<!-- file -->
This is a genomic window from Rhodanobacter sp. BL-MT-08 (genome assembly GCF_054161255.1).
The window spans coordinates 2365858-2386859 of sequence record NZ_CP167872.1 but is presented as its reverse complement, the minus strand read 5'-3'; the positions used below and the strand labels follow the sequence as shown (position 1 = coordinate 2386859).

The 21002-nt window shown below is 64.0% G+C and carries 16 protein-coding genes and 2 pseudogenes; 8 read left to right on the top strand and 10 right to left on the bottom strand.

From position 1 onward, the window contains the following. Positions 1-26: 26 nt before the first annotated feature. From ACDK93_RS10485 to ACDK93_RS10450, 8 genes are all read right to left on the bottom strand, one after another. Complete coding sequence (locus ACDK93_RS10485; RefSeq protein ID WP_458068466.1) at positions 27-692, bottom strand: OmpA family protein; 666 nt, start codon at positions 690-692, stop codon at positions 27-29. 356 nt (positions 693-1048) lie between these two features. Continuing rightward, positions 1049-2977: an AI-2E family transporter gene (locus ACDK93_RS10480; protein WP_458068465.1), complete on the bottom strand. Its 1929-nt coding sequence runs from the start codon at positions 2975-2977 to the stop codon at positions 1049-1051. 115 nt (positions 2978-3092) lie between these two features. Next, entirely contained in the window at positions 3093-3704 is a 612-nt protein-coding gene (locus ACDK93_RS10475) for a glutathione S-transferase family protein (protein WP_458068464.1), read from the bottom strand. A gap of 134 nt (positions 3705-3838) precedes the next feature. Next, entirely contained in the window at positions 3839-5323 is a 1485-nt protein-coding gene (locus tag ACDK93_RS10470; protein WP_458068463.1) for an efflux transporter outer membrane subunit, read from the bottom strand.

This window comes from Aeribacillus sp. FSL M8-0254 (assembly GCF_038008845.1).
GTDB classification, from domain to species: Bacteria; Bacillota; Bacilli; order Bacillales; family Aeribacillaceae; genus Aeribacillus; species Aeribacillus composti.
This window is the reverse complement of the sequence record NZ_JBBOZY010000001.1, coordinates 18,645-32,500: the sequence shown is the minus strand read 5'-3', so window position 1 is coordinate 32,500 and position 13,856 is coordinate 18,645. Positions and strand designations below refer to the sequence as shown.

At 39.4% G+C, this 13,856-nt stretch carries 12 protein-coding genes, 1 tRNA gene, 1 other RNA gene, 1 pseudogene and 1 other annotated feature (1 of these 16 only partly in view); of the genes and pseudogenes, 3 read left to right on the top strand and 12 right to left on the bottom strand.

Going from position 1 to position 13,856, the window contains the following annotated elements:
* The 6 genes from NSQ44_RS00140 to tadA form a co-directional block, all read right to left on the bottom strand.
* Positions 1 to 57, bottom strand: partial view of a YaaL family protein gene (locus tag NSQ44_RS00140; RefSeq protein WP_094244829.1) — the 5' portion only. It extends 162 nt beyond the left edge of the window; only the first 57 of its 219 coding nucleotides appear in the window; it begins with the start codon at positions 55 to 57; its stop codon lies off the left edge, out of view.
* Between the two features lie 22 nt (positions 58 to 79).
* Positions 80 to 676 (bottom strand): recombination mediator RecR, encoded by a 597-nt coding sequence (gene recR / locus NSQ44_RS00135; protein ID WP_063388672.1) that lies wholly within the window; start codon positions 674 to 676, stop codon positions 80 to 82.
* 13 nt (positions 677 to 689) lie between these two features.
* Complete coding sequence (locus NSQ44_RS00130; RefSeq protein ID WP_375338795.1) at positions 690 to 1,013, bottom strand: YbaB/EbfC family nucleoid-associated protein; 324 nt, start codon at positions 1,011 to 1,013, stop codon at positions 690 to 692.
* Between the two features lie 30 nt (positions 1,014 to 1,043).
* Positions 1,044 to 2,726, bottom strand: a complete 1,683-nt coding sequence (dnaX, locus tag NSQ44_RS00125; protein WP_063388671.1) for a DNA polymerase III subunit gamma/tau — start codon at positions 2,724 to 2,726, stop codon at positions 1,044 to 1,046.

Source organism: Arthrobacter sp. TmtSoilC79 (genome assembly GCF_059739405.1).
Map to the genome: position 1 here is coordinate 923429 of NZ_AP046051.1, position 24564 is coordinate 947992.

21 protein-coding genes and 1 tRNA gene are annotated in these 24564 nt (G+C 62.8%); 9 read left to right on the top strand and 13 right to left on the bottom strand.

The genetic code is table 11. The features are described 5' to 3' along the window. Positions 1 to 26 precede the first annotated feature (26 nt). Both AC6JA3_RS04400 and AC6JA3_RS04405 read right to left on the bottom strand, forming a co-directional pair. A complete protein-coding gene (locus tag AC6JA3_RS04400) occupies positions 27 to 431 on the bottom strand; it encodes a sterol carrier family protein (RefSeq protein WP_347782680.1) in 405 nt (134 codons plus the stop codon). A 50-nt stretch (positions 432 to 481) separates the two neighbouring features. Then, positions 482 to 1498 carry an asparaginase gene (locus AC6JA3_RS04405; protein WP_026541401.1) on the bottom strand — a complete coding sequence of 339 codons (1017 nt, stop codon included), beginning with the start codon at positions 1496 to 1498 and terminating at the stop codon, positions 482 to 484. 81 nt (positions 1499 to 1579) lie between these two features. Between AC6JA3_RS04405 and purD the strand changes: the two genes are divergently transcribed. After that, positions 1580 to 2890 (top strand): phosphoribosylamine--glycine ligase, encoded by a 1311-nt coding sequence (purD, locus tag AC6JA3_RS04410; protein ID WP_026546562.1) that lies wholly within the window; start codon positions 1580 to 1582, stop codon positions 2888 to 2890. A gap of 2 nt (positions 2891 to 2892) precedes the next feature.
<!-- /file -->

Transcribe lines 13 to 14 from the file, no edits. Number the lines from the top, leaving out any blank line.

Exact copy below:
* Positions 80 to 676 (bottom strand): recombination mediator RecR, encoded by a 597-nt coding sequence (gene recR / locus NSQ44_RS00135; protein ID WP_063388672.1) that lies wholly within the window; start codon positions 674 to 676, stop codon positions 80 to 82.
* 13 nt (positions 677 to 689) lie between these two features.